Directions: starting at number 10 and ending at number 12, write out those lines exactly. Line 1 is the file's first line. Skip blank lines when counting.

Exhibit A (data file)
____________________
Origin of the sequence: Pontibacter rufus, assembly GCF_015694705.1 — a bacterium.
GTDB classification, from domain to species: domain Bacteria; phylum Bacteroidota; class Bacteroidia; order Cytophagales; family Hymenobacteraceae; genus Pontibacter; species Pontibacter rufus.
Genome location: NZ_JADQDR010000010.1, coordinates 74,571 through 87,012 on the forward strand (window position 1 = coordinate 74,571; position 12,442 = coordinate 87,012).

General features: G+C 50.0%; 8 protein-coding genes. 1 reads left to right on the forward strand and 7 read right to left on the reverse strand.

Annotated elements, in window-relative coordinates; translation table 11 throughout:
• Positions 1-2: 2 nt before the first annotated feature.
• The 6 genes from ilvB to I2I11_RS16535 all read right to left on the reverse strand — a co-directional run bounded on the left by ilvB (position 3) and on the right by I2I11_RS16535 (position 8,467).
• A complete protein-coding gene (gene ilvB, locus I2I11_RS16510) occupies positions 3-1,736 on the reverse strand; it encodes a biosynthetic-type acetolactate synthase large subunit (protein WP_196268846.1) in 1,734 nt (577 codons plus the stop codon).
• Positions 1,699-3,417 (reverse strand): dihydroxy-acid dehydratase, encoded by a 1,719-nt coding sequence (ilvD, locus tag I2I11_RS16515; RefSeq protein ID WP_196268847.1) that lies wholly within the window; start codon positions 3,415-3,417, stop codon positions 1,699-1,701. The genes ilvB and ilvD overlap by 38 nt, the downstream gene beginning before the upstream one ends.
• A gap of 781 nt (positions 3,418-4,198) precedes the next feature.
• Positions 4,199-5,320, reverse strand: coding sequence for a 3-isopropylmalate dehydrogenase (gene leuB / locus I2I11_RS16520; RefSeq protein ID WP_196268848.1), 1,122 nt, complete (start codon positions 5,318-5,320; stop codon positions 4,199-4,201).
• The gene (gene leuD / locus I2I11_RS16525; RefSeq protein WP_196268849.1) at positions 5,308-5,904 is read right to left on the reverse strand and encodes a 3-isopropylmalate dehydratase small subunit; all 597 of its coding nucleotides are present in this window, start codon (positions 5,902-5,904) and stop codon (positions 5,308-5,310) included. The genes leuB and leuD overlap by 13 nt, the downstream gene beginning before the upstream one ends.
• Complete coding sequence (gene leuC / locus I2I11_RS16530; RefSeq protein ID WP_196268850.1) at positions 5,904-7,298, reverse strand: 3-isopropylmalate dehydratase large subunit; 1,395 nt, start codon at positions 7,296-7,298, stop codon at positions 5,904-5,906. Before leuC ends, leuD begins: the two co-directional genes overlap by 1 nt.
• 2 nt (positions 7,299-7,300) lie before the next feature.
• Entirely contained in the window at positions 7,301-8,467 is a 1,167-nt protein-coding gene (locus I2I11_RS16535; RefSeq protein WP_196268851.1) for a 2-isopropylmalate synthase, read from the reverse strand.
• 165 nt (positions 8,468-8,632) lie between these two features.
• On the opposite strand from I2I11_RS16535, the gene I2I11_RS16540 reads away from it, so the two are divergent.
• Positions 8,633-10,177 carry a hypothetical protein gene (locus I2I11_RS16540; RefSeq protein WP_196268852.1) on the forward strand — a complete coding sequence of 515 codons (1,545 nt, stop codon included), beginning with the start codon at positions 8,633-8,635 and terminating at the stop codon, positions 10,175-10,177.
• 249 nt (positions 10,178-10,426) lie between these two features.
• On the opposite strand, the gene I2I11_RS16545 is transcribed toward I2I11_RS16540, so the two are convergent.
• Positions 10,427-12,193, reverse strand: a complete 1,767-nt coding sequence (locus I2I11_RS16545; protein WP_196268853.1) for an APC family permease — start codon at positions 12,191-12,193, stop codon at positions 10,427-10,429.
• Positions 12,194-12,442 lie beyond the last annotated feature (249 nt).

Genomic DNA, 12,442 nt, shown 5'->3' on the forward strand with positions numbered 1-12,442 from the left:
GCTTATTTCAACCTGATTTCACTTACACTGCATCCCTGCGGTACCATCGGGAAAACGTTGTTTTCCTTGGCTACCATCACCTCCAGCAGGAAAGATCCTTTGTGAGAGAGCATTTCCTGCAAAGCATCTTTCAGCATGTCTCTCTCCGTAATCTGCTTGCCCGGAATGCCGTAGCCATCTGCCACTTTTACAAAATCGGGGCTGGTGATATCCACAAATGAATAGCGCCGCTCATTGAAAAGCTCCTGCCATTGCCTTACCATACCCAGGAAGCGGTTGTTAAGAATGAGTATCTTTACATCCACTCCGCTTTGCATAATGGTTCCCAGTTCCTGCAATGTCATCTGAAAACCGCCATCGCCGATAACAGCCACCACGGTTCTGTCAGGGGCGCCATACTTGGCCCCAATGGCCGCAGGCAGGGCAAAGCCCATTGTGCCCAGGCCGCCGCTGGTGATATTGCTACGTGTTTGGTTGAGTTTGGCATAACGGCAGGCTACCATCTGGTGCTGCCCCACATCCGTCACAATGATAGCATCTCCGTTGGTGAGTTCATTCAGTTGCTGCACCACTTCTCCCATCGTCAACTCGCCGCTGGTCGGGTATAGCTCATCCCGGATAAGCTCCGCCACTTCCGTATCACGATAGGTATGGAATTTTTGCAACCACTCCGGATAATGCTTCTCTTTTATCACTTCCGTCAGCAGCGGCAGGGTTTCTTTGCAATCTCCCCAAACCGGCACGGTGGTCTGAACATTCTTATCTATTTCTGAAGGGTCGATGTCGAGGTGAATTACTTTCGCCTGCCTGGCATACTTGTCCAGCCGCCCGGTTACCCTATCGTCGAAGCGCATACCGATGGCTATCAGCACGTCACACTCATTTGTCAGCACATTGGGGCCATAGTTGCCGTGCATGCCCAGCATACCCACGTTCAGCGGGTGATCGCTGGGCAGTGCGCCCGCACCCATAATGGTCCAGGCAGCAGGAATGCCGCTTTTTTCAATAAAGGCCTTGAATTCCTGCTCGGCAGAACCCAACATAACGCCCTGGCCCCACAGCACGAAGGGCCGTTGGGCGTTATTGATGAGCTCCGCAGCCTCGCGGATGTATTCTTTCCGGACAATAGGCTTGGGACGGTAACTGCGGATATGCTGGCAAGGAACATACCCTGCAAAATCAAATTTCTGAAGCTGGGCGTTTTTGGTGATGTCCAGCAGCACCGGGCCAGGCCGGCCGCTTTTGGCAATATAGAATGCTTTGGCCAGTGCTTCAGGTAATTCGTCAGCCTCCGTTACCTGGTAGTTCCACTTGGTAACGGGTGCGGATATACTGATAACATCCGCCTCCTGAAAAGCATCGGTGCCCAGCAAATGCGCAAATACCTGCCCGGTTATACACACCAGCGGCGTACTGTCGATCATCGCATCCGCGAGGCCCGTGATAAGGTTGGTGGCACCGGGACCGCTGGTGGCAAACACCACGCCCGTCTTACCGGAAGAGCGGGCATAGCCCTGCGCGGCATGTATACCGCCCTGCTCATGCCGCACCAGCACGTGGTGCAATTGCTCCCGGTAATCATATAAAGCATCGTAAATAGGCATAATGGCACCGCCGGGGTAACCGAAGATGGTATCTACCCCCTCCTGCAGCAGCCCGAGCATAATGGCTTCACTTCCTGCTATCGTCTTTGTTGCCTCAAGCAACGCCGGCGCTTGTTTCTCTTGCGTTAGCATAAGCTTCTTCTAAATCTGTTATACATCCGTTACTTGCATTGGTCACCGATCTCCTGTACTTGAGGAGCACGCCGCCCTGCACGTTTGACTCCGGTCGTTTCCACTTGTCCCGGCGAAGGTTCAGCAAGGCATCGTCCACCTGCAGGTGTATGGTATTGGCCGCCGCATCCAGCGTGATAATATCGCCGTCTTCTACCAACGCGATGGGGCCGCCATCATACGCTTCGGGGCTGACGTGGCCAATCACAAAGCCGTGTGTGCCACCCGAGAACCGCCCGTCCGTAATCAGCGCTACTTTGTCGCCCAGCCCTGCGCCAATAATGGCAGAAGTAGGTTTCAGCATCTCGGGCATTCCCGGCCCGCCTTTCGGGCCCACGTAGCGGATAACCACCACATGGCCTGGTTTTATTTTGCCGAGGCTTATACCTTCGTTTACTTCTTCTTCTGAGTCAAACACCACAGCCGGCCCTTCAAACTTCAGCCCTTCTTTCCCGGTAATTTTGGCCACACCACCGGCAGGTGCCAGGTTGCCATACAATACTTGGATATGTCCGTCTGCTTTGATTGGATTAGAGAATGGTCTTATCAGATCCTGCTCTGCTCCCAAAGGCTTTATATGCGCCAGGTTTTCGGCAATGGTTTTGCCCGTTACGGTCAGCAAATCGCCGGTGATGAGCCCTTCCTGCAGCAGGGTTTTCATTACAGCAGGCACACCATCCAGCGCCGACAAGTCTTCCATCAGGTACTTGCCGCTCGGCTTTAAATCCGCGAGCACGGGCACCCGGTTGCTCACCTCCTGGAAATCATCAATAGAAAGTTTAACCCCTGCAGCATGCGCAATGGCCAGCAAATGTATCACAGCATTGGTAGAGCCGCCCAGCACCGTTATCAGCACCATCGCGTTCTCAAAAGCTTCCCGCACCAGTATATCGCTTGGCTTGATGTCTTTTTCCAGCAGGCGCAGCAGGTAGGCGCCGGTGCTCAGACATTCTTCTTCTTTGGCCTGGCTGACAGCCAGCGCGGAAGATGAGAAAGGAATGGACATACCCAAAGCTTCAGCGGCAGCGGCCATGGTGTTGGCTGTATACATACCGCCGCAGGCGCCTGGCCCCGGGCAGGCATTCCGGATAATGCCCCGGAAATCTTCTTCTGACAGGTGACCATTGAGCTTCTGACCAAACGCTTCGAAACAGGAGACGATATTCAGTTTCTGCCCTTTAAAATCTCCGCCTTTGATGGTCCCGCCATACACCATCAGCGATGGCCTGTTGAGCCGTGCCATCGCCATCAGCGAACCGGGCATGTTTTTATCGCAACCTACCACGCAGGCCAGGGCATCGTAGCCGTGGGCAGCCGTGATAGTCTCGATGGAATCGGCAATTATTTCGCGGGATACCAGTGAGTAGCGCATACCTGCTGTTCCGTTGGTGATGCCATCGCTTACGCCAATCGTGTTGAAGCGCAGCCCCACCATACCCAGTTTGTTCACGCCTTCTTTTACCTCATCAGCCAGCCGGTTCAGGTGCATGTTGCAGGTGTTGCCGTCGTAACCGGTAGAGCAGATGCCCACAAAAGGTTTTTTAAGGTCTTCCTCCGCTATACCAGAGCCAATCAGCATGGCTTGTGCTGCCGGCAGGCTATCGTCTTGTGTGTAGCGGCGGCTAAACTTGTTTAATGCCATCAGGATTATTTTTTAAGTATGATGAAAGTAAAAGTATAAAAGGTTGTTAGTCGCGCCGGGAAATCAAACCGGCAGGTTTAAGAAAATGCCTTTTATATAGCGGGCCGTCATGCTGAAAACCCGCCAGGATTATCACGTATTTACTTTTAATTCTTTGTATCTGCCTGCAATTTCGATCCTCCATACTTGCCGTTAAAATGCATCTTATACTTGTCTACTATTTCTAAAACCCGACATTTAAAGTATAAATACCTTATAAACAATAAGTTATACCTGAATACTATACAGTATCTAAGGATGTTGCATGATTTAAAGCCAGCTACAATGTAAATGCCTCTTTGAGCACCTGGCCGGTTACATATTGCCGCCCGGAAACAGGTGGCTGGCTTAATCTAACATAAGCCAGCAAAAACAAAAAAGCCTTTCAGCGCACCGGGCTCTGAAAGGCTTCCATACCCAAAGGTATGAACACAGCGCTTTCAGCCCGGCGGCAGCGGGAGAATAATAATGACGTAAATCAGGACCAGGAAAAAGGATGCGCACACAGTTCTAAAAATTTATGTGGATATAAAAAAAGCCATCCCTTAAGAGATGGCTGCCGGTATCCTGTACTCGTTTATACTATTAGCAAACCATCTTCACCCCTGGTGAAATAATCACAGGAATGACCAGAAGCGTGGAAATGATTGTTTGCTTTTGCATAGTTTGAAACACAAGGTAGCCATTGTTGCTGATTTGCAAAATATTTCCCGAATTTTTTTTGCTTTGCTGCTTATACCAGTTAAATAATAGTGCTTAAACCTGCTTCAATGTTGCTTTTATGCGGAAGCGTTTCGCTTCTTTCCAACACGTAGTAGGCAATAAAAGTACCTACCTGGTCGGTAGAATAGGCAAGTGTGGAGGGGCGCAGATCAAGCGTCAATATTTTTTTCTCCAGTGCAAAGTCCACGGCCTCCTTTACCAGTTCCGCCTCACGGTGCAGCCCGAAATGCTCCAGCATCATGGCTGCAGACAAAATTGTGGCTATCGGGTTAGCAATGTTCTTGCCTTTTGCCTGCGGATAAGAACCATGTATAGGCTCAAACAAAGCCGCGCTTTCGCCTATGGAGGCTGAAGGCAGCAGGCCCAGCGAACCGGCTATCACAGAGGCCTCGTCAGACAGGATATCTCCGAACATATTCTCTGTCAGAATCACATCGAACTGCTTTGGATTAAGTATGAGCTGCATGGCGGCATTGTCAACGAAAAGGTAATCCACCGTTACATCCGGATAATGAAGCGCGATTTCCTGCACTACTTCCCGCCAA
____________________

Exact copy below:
• A gap of 781 nt (positions 3,418-4,198) precedes the next feature.
• Positions 4,199-5,320, reverse strand: coding sequence for a 3-isopropylmalate dehydrogenase (gene leuB / locus I2I11_RS16520; RefSeq protein ID WP_196268848.1), 1,122 nt, complete (start codon positions 5,318-5,320; stop codon positions 4,199-4,201).
• The gene (gene leuD / locus I2I11_RS16525; RefSeq protein WP_196268849.1) at positions 5,308-5,904 is read right to left on the reverse strand and encodes a 3-isopropylmalate dehydratase small subunit; all 597 of its coding nucleotides are present in this window, start codon (positions 5,902-5,904) and stop codon (positions 5,308-5,310) included. The genes leuB and leuD overlap by 13 nt, the downstream gene beginning before the upstream one ends.